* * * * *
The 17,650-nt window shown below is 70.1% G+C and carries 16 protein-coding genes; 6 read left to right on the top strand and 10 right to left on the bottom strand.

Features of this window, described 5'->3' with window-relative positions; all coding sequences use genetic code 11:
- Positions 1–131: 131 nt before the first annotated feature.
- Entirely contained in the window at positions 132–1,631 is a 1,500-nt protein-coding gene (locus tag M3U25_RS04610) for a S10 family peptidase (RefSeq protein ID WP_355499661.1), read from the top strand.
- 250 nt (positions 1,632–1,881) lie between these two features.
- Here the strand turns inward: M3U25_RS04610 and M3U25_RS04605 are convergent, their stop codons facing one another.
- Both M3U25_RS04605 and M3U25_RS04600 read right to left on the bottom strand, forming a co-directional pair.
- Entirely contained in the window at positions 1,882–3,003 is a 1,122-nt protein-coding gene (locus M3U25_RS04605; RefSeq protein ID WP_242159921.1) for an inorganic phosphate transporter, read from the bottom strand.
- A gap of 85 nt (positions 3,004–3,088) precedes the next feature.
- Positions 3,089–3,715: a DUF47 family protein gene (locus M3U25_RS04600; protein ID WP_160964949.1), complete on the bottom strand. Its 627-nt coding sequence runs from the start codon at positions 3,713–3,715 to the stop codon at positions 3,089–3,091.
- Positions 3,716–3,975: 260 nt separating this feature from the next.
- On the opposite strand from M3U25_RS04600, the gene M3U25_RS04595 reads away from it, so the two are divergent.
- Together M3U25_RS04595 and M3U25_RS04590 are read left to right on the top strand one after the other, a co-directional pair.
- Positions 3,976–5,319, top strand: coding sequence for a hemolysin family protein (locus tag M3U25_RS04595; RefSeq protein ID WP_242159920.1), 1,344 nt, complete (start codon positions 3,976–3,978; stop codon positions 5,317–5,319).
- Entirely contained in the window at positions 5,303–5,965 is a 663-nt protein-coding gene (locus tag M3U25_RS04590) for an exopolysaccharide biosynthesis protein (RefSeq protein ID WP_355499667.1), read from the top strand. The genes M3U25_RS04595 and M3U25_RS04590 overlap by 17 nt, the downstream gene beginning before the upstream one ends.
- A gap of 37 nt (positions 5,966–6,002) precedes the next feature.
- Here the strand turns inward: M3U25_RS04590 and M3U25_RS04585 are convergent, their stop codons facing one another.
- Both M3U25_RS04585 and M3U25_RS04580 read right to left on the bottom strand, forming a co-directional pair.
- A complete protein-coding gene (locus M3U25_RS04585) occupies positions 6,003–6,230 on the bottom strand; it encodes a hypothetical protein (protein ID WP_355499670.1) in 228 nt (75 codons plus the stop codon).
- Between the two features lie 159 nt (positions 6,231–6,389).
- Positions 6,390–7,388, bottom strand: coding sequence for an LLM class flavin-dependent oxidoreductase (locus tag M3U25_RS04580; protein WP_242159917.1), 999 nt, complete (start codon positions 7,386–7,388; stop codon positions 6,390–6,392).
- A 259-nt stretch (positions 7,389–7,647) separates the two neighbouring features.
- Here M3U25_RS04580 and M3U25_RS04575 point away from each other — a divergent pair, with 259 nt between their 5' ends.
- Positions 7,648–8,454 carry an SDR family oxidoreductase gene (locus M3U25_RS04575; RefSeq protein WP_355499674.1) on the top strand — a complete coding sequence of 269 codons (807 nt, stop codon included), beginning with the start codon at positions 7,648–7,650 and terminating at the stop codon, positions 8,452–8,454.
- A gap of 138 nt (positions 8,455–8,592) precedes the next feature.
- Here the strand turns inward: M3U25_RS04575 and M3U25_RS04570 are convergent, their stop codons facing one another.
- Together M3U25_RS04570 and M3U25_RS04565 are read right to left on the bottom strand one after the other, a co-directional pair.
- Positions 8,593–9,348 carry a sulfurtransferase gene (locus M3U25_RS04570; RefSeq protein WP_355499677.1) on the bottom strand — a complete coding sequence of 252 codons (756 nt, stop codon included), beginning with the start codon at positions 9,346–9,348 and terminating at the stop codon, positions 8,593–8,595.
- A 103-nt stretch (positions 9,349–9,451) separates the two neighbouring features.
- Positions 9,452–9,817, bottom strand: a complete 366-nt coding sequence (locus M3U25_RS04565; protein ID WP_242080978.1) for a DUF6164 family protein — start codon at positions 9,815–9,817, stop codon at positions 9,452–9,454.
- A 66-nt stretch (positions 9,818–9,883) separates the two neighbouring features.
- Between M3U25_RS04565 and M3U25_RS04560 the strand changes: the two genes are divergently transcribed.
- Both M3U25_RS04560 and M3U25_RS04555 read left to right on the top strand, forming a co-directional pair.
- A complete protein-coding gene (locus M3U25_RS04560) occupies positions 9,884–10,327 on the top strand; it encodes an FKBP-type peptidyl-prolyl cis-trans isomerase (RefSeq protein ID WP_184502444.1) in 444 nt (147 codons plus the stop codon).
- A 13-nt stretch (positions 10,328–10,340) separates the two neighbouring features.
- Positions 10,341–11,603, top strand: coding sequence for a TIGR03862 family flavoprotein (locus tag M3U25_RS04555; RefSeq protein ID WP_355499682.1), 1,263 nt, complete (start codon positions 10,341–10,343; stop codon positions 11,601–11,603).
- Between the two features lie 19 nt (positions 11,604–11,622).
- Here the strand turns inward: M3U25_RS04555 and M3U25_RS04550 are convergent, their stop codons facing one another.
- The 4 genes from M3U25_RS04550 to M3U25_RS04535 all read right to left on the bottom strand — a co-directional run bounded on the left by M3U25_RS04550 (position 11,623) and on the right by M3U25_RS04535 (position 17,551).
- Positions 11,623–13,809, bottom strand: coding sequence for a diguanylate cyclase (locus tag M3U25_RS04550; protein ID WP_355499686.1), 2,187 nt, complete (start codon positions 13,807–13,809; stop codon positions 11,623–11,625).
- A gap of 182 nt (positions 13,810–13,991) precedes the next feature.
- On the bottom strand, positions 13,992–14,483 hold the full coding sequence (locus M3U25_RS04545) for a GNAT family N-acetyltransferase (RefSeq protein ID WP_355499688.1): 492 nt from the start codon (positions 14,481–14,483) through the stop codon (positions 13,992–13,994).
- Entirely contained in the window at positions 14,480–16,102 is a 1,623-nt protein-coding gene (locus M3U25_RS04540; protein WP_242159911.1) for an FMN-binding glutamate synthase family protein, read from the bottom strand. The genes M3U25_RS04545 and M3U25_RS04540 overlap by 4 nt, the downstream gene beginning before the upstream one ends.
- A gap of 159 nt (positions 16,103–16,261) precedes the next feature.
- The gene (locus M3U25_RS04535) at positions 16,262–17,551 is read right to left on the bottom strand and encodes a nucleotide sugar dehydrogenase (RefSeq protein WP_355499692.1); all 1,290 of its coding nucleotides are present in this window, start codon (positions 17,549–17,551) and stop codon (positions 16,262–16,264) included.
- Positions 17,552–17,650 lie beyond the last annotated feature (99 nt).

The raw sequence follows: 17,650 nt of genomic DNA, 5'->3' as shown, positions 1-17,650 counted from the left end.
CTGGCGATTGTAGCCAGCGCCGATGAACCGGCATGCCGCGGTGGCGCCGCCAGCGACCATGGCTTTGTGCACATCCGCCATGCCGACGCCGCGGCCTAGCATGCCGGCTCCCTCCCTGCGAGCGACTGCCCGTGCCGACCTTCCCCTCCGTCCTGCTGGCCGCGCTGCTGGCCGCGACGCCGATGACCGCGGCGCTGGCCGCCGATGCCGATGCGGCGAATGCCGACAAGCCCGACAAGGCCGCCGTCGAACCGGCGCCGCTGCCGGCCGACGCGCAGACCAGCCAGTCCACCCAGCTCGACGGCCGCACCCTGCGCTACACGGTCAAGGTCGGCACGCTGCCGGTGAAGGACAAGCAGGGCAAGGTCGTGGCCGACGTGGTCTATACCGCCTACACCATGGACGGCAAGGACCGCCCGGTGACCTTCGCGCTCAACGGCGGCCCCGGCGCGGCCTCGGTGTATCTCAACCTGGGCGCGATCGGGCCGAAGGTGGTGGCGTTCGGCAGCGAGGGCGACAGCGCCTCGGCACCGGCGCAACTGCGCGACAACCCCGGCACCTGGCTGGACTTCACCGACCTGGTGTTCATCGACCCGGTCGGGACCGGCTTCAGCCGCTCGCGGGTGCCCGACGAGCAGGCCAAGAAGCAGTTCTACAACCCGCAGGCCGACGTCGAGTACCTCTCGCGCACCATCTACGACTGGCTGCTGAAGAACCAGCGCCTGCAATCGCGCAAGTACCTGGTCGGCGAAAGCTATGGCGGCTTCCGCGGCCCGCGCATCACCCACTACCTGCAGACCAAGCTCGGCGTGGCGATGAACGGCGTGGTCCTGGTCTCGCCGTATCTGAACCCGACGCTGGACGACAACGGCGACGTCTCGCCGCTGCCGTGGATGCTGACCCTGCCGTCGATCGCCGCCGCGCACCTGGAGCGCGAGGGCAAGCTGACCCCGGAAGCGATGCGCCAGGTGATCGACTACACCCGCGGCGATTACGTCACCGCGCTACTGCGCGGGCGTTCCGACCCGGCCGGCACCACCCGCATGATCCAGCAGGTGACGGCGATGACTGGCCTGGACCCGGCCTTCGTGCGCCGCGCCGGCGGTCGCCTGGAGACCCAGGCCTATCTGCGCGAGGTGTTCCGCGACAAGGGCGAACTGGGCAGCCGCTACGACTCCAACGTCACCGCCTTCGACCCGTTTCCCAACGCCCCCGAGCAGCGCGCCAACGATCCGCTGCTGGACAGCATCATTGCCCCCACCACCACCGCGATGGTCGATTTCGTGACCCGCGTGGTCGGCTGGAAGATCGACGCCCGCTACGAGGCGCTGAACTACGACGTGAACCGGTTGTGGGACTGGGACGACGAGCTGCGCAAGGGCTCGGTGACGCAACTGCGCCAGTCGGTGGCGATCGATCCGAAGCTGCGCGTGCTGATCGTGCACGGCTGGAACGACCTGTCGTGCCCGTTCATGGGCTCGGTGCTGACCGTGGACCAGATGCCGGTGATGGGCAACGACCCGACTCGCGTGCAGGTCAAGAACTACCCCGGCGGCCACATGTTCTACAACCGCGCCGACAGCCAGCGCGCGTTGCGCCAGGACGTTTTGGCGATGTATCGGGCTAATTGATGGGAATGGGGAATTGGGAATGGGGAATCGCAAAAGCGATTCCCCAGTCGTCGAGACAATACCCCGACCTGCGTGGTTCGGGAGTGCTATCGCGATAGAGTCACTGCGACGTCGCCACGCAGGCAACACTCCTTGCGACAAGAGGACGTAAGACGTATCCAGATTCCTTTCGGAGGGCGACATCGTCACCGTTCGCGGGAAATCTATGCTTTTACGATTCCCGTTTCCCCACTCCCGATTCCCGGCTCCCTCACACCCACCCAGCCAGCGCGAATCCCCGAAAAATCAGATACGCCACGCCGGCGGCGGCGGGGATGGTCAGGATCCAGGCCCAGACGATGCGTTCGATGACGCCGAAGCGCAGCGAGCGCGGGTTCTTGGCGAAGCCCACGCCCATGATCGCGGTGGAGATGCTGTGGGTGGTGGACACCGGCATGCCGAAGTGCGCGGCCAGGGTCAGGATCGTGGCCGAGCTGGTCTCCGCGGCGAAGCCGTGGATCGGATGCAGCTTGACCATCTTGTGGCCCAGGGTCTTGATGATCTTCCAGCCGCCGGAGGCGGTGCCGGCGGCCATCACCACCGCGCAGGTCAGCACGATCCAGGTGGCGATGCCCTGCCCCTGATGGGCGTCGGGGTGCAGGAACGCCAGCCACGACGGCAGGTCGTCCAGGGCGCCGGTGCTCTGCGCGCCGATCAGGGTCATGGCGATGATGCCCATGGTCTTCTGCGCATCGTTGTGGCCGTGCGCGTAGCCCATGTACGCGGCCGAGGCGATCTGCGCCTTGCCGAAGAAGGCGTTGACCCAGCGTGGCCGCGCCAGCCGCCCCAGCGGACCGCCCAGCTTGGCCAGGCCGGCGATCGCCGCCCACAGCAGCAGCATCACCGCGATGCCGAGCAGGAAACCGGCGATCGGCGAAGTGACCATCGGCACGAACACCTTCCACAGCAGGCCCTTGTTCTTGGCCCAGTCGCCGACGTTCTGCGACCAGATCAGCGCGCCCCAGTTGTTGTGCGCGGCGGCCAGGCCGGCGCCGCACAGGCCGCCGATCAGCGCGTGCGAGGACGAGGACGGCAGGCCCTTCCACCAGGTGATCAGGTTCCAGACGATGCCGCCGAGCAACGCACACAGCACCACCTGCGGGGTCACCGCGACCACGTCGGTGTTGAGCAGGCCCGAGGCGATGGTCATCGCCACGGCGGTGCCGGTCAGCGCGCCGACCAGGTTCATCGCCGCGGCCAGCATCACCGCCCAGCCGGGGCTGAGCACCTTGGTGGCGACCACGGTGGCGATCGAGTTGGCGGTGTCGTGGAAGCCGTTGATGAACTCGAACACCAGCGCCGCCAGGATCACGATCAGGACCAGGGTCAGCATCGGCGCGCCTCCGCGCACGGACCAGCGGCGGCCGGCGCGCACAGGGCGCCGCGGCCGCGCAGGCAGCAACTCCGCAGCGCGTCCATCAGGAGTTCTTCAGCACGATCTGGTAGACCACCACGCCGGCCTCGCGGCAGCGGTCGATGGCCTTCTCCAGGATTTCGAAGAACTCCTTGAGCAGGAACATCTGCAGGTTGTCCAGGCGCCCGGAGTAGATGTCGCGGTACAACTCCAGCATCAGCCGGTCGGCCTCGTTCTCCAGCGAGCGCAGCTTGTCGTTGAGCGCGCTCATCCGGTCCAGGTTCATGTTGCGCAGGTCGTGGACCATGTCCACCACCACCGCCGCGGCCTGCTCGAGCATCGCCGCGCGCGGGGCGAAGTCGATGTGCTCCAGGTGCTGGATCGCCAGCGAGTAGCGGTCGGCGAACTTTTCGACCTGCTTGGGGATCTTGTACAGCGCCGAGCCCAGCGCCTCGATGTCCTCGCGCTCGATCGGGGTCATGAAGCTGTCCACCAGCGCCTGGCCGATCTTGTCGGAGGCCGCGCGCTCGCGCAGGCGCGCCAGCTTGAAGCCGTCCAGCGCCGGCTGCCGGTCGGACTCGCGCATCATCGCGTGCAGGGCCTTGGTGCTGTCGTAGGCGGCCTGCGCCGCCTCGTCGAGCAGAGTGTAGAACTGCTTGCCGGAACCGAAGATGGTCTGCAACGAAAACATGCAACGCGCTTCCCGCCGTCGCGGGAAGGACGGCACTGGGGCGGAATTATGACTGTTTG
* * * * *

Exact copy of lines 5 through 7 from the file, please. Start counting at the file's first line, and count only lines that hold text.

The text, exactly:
- 250 nt (positions 1,632–1,881) lie between these two features.
- Here the strand turns inward: M3U25_RS04610 and M3U25_RS04605 are convergent, their stop codons facing one another.
- Both M3U25_RS04605 and M3U25_RS04600 read right to left on the bottom strand, forming a co-directional pair.